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Michel Foucault

Michel FoucaultAKA Paul-Michel Foucault

Born: 15-Oct-1926
Birthplace: Poitiers, France
Died: 26-Jun-1984
Location of death: Paris, France
Cause of death: AIDS
Remains: Buried, Cimetière du Vendeuvre, Vienne, France

Gender: Male
Race or Ethnicity: White
Sexual orientation: Gay
Occupation: Philosopher, Scholar, Essayist

Nationality: France
Executive summary: History of Sexuality

Michel Foucault was a French philosopher, social critic, and historian whose vast influence extended across a broad array of disciplines, especially in the humanities and social sciences. He is perhaps best known for his ruminations on power, self identity, epistemology, and the evolution of systems of thought and meaning. Of special significance for Foucault was the way that knowledge and perception functioned in social hierarchies of power. He is often described as post-structuralist or post modernist, but Foucault himself rejected such titles, preferring to analyze their significance rather than identify with them. At the prestigious Collège de France, Foucault held a chair to which he gave the title "The History of Systems of Thought".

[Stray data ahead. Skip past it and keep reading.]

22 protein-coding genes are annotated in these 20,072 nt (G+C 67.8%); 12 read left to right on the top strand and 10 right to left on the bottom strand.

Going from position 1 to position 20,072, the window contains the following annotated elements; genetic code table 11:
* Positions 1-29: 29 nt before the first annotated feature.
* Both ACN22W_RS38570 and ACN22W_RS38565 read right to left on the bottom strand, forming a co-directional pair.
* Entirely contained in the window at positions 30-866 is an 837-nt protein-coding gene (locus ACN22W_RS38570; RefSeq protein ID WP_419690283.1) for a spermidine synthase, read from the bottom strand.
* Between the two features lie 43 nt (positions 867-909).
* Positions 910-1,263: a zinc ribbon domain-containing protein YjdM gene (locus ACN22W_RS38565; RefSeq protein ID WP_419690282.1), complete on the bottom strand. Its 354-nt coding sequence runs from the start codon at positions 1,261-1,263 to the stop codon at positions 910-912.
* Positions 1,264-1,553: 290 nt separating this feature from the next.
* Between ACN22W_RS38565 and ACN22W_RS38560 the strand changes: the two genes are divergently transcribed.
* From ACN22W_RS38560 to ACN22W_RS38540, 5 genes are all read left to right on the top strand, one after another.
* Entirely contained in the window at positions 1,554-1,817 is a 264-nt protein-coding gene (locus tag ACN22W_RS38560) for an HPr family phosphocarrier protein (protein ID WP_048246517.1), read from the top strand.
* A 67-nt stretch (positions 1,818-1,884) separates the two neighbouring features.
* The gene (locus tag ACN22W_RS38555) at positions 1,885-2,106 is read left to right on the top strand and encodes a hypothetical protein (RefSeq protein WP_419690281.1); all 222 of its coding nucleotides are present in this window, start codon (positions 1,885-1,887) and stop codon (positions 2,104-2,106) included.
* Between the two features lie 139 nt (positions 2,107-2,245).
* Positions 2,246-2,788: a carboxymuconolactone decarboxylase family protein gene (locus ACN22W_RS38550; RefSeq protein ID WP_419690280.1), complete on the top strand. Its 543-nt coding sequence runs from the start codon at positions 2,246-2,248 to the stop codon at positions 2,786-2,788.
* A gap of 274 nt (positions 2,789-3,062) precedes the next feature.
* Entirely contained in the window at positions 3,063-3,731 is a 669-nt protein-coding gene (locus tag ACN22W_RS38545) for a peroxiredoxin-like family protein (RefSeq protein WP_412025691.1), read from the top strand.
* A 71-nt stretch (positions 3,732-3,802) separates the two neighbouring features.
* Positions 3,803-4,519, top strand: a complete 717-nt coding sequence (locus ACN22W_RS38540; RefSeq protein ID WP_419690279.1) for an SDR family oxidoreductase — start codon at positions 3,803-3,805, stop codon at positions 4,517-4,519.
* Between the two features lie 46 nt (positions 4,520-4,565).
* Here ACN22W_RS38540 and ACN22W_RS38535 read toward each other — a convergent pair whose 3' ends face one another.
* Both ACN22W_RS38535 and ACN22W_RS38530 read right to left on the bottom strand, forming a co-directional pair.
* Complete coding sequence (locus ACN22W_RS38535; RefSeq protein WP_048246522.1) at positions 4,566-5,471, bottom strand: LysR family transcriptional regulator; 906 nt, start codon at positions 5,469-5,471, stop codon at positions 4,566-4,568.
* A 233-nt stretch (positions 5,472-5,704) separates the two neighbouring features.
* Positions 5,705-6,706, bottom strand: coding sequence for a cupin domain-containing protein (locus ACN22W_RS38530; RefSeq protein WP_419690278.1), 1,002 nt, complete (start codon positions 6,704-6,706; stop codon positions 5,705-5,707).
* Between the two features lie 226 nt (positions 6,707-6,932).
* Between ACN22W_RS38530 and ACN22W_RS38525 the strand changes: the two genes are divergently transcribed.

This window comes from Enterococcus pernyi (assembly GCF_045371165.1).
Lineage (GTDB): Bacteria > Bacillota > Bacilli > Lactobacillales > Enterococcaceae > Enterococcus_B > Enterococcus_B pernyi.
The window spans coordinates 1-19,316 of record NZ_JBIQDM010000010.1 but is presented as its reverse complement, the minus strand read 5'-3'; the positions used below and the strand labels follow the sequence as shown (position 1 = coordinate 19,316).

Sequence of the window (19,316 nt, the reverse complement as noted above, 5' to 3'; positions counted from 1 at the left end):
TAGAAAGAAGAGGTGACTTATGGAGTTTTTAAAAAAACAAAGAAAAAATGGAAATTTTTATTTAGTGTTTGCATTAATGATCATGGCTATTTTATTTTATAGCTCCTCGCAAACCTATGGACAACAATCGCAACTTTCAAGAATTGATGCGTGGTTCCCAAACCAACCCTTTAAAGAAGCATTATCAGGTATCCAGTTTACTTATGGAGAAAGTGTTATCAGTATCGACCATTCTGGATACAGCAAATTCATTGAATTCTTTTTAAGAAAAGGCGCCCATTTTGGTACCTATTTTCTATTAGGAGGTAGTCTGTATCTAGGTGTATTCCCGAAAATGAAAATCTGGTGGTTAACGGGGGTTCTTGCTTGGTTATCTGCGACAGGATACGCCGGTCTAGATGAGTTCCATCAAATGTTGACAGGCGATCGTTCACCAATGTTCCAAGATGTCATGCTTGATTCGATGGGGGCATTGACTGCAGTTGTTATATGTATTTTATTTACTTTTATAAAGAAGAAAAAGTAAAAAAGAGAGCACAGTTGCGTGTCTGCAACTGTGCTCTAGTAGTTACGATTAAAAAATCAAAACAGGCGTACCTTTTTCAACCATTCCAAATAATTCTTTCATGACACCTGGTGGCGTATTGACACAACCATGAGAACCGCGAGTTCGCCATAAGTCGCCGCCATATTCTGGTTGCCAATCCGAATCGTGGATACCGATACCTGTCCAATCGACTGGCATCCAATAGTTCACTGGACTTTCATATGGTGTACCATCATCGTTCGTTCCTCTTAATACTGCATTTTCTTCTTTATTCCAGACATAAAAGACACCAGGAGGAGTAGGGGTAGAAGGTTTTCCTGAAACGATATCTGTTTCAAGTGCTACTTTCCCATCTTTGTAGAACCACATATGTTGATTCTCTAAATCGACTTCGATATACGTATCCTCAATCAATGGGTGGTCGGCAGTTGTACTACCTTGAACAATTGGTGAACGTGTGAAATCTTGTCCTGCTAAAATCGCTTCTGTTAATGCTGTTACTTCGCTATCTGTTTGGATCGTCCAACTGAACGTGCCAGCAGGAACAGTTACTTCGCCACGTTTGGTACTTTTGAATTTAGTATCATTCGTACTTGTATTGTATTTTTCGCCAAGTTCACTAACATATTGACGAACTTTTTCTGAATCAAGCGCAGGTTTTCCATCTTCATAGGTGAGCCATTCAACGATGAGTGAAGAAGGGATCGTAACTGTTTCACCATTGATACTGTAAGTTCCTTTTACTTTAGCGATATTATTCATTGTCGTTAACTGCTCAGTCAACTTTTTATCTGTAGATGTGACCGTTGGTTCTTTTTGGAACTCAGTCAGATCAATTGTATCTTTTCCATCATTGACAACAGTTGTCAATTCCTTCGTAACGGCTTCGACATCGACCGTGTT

Paul-Michel Foucault was born in Poitiers, France, on 15 June 1926. Both his grandfathers had been doctors, aa was his father. An eminent local surgeon, Paul Foucault hoped for his son to follow in this tradition. Although apparently psychologically troubled as a young man, Michel Foucault was deemed intellectually brilliant. In 1946 he entered the École Normale Supérieure, the school for the up and coming French philosopher. Hegel, Merleau-Ponty, and Heidegger were huge influences. The intellectual atmosphere was rich with existentialism, structuralism, and marxism. And all of these Foucault imbibed, though he would later turn away onto his own path. Eventually he graduated to the ranks of academician, holding posts at various French universities before being granted professorship at the elite Collège de France, where he would remain until his death.